A Guide to Pipe Fittings

Industrial Piping System

Pipe fittings are components used to join pipe sections together with other fluid control products like valves and pumps to create pipelines. The common connotation for the term fittings is associated with the ones used for metal and plastic pipes which carry fluids. There are other forms of pipe fittings that can be used to connect pipes for handrails and other architectural elements, where providing a leak-proof connection is not a requirement. Pipe fittings may be welded or threaded, mechanically joined, or chemically adhered, to name the most common mechanisms, depending on the material of the pipe.

There is some inconsistency in terminology surrounding the terms pipe, tube, and tubing. Therefore, the term pipe fittings will sometimes be mentioned in the context of tubing as well as pipe. While similar in shape to tube fittings, Europress pipe fittings are seldom joined by methods such as soldering. Some methods overlap, such as the use of compression fittings, but where these are commonplace for connecting tubes or tubing, their use in pipe connections is rarer. It suffices to say that while there are general distinctions, the common usage of terms can differ from supplier-to-supplier, although they represent the same items.

In Australia, we can provide stainless steel pipe fittings, manufacturers, and suppliers. We specialise in large-scale stainless steel pipe fittings that have been fabricated. The torodial seat for the O-ring, as well as the strict tolerances in fitting design and manufacture, are at the heart of our one-of-a-kind press fitting system.
Strong joints and a precise fit are the result of precision pressing tools and strong press fitting components.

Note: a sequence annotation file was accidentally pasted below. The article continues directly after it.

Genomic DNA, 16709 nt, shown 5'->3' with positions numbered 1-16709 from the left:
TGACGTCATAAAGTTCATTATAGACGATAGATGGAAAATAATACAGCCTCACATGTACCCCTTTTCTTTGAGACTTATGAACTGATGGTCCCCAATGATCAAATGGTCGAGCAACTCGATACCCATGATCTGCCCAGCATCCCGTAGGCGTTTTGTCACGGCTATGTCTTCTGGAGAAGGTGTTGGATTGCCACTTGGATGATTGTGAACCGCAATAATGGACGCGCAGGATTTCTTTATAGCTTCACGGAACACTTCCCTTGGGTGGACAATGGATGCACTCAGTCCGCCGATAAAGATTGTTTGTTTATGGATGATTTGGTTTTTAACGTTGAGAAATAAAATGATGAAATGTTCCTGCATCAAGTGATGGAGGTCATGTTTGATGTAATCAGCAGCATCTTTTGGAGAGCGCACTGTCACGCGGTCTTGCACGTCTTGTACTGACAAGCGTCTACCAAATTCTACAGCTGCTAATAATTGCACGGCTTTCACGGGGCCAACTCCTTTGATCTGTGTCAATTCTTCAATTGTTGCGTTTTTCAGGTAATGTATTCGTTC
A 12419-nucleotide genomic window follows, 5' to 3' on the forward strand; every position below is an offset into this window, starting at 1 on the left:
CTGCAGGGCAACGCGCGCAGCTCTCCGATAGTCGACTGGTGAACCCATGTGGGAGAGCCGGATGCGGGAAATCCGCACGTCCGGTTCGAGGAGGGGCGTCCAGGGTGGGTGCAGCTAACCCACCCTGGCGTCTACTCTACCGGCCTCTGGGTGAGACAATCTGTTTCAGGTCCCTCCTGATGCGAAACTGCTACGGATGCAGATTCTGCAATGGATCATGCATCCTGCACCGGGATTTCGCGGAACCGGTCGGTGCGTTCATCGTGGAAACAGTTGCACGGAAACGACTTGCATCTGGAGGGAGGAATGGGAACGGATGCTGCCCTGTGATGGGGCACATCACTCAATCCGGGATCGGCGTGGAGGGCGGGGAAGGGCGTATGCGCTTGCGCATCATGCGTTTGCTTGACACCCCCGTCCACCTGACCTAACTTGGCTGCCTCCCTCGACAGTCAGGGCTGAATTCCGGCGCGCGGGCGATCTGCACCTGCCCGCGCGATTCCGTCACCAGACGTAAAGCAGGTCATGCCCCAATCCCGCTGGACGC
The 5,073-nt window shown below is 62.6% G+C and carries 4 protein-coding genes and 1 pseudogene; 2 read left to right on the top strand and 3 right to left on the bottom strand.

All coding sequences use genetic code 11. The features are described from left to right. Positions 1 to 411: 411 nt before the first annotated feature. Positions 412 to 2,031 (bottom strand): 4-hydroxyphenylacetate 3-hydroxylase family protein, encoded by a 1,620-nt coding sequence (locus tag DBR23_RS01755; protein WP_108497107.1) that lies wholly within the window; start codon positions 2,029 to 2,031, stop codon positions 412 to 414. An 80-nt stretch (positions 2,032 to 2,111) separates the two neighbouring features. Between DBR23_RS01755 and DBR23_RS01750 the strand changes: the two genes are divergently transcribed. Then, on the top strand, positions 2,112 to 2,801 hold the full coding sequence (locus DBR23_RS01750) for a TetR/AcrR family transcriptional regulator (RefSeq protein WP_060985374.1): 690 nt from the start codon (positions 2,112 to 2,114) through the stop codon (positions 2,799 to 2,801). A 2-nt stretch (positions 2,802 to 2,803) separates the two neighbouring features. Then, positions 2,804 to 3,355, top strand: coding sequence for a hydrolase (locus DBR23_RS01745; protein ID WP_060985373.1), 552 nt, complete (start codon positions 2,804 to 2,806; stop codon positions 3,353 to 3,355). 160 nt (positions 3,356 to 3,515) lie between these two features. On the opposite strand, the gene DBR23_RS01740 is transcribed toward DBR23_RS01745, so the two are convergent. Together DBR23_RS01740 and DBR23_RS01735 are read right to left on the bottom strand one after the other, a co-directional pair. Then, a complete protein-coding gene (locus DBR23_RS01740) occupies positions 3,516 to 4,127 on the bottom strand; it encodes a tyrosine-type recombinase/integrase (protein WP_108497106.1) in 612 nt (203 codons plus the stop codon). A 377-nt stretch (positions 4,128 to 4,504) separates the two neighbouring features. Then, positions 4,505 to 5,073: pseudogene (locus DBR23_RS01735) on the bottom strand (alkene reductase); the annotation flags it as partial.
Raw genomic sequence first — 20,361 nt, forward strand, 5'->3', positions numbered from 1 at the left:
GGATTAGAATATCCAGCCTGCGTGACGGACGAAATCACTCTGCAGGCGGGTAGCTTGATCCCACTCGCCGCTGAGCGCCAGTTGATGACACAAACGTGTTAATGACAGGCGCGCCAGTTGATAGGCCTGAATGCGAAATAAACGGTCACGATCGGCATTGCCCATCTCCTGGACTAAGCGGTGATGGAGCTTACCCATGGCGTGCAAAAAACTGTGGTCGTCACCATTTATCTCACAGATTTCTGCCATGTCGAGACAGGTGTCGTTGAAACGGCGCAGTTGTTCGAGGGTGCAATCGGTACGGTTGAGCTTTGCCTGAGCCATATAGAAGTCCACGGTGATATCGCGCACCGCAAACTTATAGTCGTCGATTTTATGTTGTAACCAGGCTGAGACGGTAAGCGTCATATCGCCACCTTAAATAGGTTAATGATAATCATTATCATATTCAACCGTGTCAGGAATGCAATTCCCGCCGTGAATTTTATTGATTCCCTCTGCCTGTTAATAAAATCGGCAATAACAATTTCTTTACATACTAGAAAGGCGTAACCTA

In this article, the concentration will be on discussing typical fittings and connection methods associated with rigid pipe and piping, with a limited presentation of the fittings that are associated with flexible tubes, tubing, or hose.

To learn more about the varieties of pipe, consult our related guide to pipe and piping.

Pipe Fittings Explained: Fitting Materials and Manufacturing Processes

Cast and malleable iron

Fittings for cast iron pipe fall under hubless and bell-and-spigot styles. Hubless designs rely on elastomeric couplers that are secured to the outer diameters of the pipe or fitting by clamps, usually a stainless steel band clamp that compresses the elastomeric material and forms a seal. These hubless or no hub designs are sometimes referred to as rubber pipe couplings or rubber plumbing couplings and are especially popular for transitioning from one material to another—from copper to cast iron, for instance. Bell-and-spigot, or sometimes, hub-and-spigot, fittings are joined today primarily with elastomeric gaskets that fit inside the bell and accommodate the insertion of the plain pipe end or fitting. Older systems before the 1950s were caulked using a combination of molten lead and a fibrous material such as oakum. Cast iron pipe is sometimes joined with bolted flanges, or in some cases, mechanical compression connections. Flanged joints employed in underground applications can subject the pipe to settlement stresses unless the pipe is adequately supported.

While there are both malleable iron pipe fittings and ductile iron pipe fittings available, the improved mechanical properties and lower cost of ductile iron is causing a shift towards greater use of that material.